Withdrawal Symptoms: fatigue, vivid dreams, insomnia or hypersomnia, increased appetite, psychomotor agitation, depression, suicidal ideation 5
Tolerance: Yes 5
|Physical Dependence: High 5|
Psychological Dependence: High 5
|Legal Schedules and Ratings|
|Controlled Substances Act Rating: Schedule II 6|
Questions and Answers (FAQ)
How Long Does Dextrostat Withdrawal Last?
The timeline for each person is different, depending on their Dextrostat use. Most people experience symptoms of withdrawal 1 to 3 days after their last dose of Dextrostat. Symptoms usually peak in 4-7 days, but they can last up to 4 weeks. 4
Do You Have a List of Popular Slang or Street Names for Dextrostat?
Fet, powder, white, whizz, fettle, throttle, base
Are There Any Home Remedies for Getting Clean Safely?
Home remedies are not proven to relieve withdrawal symptoms. It is best to seek formal treatment.
Additionally, some people may become very depressed during withdrawal, while others may have psychological problems such as hallucinations and mental confusion. These issues are best treated in a detox program. 4
How Long Does It Take to Detox From Dextrostat?
Dextrostat detox can take anywhere from 4-7 days, though people can continue to have symptoms for up to 4 weeks. 4
. National Library of Medicine. DailyMed. (2005). Dextrostat (Dextroamphetamine Sulfate) Tablet.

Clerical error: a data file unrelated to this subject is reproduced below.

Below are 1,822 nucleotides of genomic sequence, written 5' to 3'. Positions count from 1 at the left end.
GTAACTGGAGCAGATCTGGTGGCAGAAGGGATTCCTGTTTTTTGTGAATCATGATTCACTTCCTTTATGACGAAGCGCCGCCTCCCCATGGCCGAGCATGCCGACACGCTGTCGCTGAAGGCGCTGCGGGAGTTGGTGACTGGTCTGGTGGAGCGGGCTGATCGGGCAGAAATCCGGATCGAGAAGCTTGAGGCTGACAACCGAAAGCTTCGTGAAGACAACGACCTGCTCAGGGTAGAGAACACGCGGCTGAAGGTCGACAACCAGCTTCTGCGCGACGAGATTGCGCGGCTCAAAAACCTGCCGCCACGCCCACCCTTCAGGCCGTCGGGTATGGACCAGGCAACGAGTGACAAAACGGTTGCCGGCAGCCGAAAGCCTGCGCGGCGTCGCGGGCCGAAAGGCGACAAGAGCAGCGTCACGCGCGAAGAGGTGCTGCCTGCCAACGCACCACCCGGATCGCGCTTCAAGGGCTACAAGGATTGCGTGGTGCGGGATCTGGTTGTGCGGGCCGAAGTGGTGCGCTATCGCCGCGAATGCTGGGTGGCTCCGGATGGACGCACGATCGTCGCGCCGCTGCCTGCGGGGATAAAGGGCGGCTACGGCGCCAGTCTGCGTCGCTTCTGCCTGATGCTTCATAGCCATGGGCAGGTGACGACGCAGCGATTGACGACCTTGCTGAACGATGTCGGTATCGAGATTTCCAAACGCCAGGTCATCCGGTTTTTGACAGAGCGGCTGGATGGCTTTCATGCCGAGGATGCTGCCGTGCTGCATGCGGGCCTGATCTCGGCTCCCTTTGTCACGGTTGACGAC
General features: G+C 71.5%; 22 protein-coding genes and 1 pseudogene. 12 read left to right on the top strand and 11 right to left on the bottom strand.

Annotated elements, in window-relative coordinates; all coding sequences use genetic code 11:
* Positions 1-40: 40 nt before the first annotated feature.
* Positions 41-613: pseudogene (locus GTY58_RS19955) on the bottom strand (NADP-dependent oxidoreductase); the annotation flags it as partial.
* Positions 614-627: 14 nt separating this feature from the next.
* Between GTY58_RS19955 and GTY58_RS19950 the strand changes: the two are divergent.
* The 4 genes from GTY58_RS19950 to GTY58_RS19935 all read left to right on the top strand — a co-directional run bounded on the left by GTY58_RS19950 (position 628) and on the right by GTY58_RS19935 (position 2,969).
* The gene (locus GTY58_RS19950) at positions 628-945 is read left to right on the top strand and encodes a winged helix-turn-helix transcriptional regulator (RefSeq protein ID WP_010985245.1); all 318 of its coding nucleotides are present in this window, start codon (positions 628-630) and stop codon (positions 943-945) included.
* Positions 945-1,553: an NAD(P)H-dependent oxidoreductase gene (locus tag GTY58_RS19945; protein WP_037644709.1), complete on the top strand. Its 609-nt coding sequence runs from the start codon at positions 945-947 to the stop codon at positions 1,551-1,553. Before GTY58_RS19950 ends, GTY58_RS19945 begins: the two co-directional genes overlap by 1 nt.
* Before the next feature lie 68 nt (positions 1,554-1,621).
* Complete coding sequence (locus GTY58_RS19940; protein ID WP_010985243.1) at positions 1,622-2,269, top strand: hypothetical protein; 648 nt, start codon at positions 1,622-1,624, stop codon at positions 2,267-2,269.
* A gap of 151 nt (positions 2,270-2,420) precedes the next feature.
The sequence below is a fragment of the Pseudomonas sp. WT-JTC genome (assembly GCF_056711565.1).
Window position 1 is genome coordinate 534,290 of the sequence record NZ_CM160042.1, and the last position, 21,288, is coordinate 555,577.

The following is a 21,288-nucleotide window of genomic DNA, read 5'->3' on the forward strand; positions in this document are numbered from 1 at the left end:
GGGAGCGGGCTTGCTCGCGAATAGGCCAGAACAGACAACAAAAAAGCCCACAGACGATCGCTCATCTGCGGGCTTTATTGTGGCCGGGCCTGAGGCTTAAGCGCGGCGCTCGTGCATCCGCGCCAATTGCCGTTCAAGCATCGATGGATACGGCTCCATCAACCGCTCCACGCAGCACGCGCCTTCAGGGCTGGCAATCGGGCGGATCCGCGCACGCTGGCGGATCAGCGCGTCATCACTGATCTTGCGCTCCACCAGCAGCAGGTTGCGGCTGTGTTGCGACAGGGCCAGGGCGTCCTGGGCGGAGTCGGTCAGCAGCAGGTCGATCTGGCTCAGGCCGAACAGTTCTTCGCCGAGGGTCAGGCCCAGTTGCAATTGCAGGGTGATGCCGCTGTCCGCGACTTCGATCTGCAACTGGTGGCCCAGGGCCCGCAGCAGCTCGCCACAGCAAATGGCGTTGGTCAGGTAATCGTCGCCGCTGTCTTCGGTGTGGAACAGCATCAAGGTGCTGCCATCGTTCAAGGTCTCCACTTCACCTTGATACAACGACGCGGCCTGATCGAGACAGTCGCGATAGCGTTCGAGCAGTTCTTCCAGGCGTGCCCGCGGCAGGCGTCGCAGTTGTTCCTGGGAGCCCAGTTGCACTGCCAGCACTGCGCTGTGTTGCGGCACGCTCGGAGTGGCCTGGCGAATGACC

. Mayo Clinic. (2016). Dextroamphetamine (Oral Route).
. National Institute on Drug Abuse (NIDA). (2014). Stimulant ADHD Medications: Methylphenidate and Amphetamines.
. McKeith, R. and McKenna, S. (2000). Amphetamine Dependence & Withdrawal. GP Drug & Alcohol Supplement 12.
Dextrostat Information at a Glance Sources
. DrugBank. (n.d.). Dextroamphetamine.
. U.S. Library of Medicine. (2016). Dextroamphetamine.
. U.S. Food and Drug Administration. (n.d.). Drugs@FDA: FDA Approved Drug Products.
. Med Library. (2008). Dextrostat.
. American Psychiatric Association. (2013). Diagnostic and Statistical Manual of Mental Disorders (DSM-5). Washington, D.C.: American Psychiatric Publishing.
. U.S. Food and Drug Administration. (n.d.). Dextrostat.
. Substance Abuse and Mental Health Services Administration (SAMHSA). Prescription Drug Misuse Among College Students.